It’s been dozens of days since Kerry Gant has seen her husband’s face. He’s quarantined in prison because his cell block is a COVID-19 hot spot.
“When you’re quarantining in prison,” Kerry said during a recent webinar with Prison Fellowship®, “it isn’t like quarantining in your house. It’s not like you . . . have access to all the luxuries of our nation. When you are quarantining in prison, that means lockdown. That means you’re in your cell for 23 hours a day.”
That’s what life was like for her husband for a 21-day stretch inside his 6-by-9 cell.
Isolated and anxious
COVID-19 spreads so fast behind bars because social distancing is next to impossible. There is rarely any personal space in prison.
Kerry’s husband is just one of thousands of prisoners in this country that have been affected by the current pandemic. To date, 57,017 positive COVID-19 cases and 601 deaths among men and women living and working in prison have been reported.
A friend of Kerry’s husband who is incarcerated at the same facility recently got sick and presented a fever. Kerry’s husband recommended he contact an officer and report his symptoms. “Guys are hesitant to report that they have [symptoms] because . . . in some cases, quarantine means lockdown, and isolation means solitary [confinement],” Kerry says. “And then you are isolated and cut off from your family, and that’s the last thing that any person in prison wants.”
Her husband’s friend did report his illness and was later tested for COVID-19. He tested negative, but her husband didn’t hear anything for three days. During that time—and with all but one hour of his days spent in isolation—Kerry’s husband got so anxious that he had an anxiety attack. “He stayed up all night that night and wrote his last will and testament in case he didn’t make it,” Kerry recalls.
A call to prayer
When prisoners are in lockdown, not much can be done for them by people on the outside. But there are some ways incarcerated men and women can stay in touch with their loved ones.
Prison Fellowship is partnering with Flikshop and Stand Together to provide free messages and photos to hundreds of incarcerated men from members of their friends and family this summer. The messages of love and support will be sent on postcards, via U.S. mail. Flikshop has made it possible to instantly share selfies and special moments with any incarcerated person.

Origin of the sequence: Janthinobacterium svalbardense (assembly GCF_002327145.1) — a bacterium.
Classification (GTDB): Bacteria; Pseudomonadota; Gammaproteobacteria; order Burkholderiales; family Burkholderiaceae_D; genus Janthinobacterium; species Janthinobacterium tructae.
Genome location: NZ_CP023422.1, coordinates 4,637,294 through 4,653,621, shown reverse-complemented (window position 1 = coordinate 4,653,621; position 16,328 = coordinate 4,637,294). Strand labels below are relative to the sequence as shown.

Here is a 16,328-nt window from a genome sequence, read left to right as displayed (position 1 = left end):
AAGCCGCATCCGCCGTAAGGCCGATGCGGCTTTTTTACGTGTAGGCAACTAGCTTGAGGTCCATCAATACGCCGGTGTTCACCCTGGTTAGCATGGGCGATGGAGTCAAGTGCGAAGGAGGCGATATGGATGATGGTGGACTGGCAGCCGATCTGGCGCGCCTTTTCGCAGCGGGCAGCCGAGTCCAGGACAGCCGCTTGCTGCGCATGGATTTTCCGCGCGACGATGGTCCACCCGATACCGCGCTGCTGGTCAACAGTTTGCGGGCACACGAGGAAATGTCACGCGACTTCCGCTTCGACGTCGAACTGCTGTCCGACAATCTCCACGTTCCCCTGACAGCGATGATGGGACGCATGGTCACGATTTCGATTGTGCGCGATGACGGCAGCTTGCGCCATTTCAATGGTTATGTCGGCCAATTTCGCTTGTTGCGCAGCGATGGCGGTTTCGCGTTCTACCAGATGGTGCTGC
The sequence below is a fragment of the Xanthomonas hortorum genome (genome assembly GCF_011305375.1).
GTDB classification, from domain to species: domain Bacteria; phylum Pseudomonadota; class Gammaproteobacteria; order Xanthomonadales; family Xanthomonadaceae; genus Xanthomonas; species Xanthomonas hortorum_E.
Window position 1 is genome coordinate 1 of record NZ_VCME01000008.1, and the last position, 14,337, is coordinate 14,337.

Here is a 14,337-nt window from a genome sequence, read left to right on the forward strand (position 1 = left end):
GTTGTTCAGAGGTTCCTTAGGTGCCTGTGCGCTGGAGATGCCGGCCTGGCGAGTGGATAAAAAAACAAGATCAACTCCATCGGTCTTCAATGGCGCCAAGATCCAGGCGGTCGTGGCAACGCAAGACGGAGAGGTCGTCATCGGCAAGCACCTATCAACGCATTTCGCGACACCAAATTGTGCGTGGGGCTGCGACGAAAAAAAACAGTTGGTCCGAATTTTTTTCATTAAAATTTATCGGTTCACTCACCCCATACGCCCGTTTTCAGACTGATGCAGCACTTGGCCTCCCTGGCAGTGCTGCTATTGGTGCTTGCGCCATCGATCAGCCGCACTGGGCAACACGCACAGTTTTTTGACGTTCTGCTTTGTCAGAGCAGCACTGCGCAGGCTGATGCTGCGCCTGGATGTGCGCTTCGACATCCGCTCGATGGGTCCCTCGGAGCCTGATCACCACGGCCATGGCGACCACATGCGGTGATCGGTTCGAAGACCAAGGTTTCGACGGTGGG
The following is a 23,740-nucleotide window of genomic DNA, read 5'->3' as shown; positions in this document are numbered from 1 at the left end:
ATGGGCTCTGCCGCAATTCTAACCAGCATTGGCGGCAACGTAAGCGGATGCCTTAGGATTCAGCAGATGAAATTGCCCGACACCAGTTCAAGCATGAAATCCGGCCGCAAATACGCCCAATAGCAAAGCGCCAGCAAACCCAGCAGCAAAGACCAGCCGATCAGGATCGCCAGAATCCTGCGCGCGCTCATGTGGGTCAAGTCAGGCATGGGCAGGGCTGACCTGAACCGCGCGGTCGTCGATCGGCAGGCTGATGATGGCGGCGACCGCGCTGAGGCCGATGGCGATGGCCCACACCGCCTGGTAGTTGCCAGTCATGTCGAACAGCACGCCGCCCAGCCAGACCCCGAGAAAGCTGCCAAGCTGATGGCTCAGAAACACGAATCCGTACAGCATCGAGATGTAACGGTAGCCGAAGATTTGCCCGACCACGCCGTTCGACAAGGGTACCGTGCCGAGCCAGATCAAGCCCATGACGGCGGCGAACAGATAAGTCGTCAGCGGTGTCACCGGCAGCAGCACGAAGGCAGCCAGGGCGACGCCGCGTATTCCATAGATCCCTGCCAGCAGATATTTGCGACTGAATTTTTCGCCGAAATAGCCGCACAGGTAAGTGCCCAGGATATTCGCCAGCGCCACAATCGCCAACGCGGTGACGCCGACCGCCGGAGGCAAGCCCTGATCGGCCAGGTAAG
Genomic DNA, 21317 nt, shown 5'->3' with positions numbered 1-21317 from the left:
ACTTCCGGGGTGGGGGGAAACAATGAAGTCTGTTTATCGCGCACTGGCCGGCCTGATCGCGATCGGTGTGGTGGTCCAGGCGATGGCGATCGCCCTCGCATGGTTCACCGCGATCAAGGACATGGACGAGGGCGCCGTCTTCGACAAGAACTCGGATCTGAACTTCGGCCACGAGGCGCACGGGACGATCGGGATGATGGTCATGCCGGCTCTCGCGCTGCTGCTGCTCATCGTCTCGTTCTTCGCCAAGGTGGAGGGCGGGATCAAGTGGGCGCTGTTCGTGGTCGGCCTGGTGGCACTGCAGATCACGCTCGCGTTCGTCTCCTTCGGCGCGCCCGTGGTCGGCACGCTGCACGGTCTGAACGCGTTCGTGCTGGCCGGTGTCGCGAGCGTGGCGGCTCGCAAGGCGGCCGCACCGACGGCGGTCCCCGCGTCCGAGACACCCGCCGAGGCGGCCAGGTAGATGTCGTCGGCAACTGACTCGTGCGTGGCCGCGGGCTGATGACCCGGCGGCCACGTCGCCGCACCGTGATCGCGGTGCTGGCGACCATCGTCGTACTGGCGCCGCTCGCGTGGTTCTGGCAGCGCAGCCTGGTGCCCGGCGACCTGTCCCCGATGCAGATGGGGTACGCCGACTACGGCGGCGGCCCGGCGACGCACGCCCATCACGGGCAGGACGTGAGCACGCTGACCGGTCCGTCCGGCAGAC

Kerry says its hard to stay connected to her husband these days. “We find ways to connect via email, and we’re thankful for that.” (Some prisoners have limited access to secure email without internet.) “We read books together and do devotionals together,” Kerry added. “But ultimately, our phone calls are limited.”
What can’t be limited is prayer. God calls his people to remember the prisoner, and while we can’t be there in person for them right now, we can intercede for them. And we should.
To help you pray more specifically for men and women in prison, check out our regularly updated map of how COVID-19 is impacting prisons in each state and our resource showing how many and through what mechanisms people have been released as a result of the pandemic. We also put together this guide for how you can pray for prisoners, prison staff, and their families during this crisis.
How you can remember the prisoner
Now, more than ever, it is crucial that the Body of Christ come together to care for those affected by crime and incarceration. That’s why Prison Fellowship has created these additional resources and action steps for you to prayerfully consider:
- Use Prison Fellowship’s simple online tool to contact your federal and state lawmakers and request that they allocate funding to meet pressing needs within correctional facilities and limit the use of incarceration in certain circumstances.
Outrageous Justice® is Prison Fellowship’s free small-group study that explores the criminal justice system through a biblical lens, current events, and personal stories. While many places of worship are closed, this could be an excellent opportunity to lead or participate in an online exploration of God’s heart for justice and ways to pursue hope and restoration in our communities. Click here to download your free copy today. If you’d be interested in joining an online small group hosted by Prison Fellowship staff, you can find more information and register here.